Fordrsquos Fields met with Trump team Monday will again Tuesday

Ford’s Fields met with Trump team Monday, will again Tuesday.

Detroit Three Chiefs, President Trump to Meet

An agenda for the sit-down was not released, although it likely will center on creating jobs in the U.S.

Leaders of the Detroit Three automakers will meet Tuesday with President Donald Trump, another signal his administration will swiftly carry out key campaign promises and continue to keep the industry prominently on his radar.

An agenda for the sit-down was not released, although it likely will center on creating jobs in the U.S. Trump hammered the automakers during his campaign for making manufacturing investments in Mexico and importing products built outside the U.S. At one point he threatened General Motors with a 35% tariff on imported Chevy Cruze small cars.

The flap has led Ford, GM and FCA US to recently confirm several billion-dollar investment plans for the U.S.

Trump’s camp has claimed the U.S. lost 300,000 manufacturing jobs after the recession in 2008 and promises to create 25 million new ones in the next decade. The president’s desire for tougher trade policies would underpin the job boom, according to policy statements.

However, the Center for Automotive Research in Ann Arbor, MI, thinks pulling out of the NAFTA pact as Trump has indicated would cost 31,000 jobs. Trump reportedly will meet soon the Canadian and Mexican leadership to discuss the 24-year-old agreement.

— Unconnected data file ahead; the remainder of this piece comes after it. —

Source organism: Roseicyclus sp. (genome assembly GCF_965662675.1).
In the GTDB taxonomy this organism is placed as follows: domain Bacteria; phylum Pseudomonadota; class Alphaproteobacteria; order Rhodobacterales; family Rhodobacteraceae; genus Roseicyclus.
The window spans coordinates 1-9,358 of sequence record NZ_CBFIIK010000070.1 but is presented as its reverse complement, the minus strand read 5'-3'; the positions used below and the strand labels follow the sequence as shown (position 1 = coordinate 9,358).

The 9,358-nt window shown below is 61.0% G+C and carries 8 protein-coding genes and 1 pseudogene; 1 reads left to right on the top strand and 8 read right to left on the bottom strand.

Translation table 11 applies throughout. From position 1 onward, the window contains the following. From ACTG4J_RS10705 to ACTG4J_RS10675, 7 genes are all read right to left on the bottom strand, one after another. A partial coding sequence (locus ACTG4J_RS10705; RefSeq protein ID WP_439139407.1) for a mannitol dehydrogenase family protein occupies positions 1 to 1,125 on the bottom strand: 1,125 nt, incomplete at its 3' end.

Ford President and CEO Mark Fields met with Trump team on Monday, telling journalists outside the White House it was a “very, very positive” session.

GM Chairman and CEO Mary Barra, who sits on a key economic advisory board for Trump, will join Fields. FCA CEO Sergio Marchionne also will attend.

The meeting comes on the heels of Trump signing an order for plans to withdraw from the 1-year-old Trans-Pacific Partnership, a free-trade deal he pledged to voters he would immediately try to exit if elected.

Barra has said she looks forward to working with Trump and underscoring the investment her company has made in the U.S. in recent years.

“There’s a lot of work to do,” she said at the North American International Auto Show in Detroit earlier this month, “but when we look at some of the things (Trump) has said, we have much more in common than we do different.”

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